I remember when my kids were young, my father couldn’t believe that they didn’t get excited about the space shuttle launches. I’m dating myself here, but both he and I could remember getting up in the wee hours of the morning to watch those early launches on the small screen of our little black and white TV. It was history in the making. My kids, on the other hand, had never known a time without space ships, so their reaction to a shuttle launch was pretty matter-of-fact.
The same thing can be said for the evolution of photography. I remember the amazement of my first Brownie camera — no, I’m not quite that old, it was my grandmother’s. But all photography was black and white and we were really impressed by the ability to capture an image and preserve our memories and observations of the world around us. Some of the greatest images ever came from that era of black and white — and it remains a great choice for showing contrast and artistic style.
But then there was color. We’d take our film in to be developed and were so excited to have these more vivid entries in our photo albums. Now our kids would know that Grandma’s hair really was blue!
Next came Polaroids — instant gratification even though the pictures had a limited life span before they faded. And then came the digital revolution. With digital, you could see whether you got the shot right away — and it was preserved forever in digital format — and you could have it printed. What could be better?
The switch from film to digital was quite a controversial transition, especially in the beginning when the resolution in digital cameras wasn’t as good as it is now. The ongoing dialog between photographers — purists on one side and ‘early adopters’ on the other — continues to a certain extent even today. But digital is by far more mainstream in the world we now live in.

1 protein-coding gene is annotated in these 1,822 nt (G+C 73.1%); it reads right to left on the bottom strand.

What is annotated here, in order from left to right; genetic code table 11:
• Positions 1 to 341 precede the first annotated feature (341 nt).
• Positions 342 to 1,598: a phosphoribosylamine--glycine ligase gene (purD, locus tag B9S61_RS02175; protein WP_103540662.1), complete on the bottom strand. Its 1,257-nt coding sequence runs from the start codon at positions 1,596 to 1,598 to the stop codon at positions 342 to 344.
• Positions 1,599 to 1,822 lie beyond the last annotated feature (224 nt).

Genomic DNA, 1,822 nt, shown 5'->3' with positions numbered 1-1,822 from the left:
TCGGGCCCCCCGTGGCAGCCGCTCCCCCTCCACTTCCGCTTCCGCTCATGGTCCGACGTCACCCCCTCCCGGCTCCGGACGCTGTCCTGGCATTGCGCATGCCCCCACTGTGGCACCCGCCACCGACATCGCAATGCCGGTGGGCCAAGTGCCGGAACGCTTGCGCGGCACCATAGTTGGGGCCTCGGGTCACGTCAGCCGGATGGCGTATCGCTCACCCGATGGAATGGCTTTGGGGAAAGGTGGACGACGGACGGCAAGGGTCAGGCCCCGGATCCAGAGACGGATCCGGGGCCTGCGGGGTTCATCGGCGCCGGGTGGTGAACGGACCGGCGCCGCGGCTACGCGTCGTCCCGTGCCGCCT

The story doesn’t end here, though. The emergence of multi-media is creating probably an even bigger stir in the photography world than the transition from film to digital. Talking with a number of our pro photographer partners, I hear a lot of different opinions ranging from it being a necessary evil to being the most exciting thing that’s ever happened. There is a convergence happening, with videographers and still photographers meeting in the middle, leaving some to wonder which group will show the greater mastery of this newest medium. One thing they all seem to agree on, though, is that their success requires they add this skill to their portfolios.
Corey Rich, from Aurora Photos, recently told me that he hasn’t been this excited about photography since he picked up his very first camera — and that he feels the transition to multi-media is a much bigger evolution in the field than the transition from film to digital — one that will really shake things up for professional photographers.
We are used to having all our senses engaged — sight, sound, color, motion. This really hit home for me when I attended LOOK|between in June. Put on by the folks at LOOK|3, it was a mentorship event for up and coming photographers (more on that later). But while I was watching all the amazing presentations, I have to admit that those without the multi-media element didn’t grab me as much as those with it. Amazing as the images were , the absence of stimulation for all the senses was really noticeable.
So now I think about the current generation — those who are growing up with video games, color, action, sound and interaction. Will they even know that cameras once had film? Will they ever know what it’s like to use a dark room, to experience the anticipation and the thrill of seeing the film develop and their images emerge? Will their reaction to multimedia be similar to my kids’ and the space shuttle launch? And what’s next on the horizon for photography?
What do you think?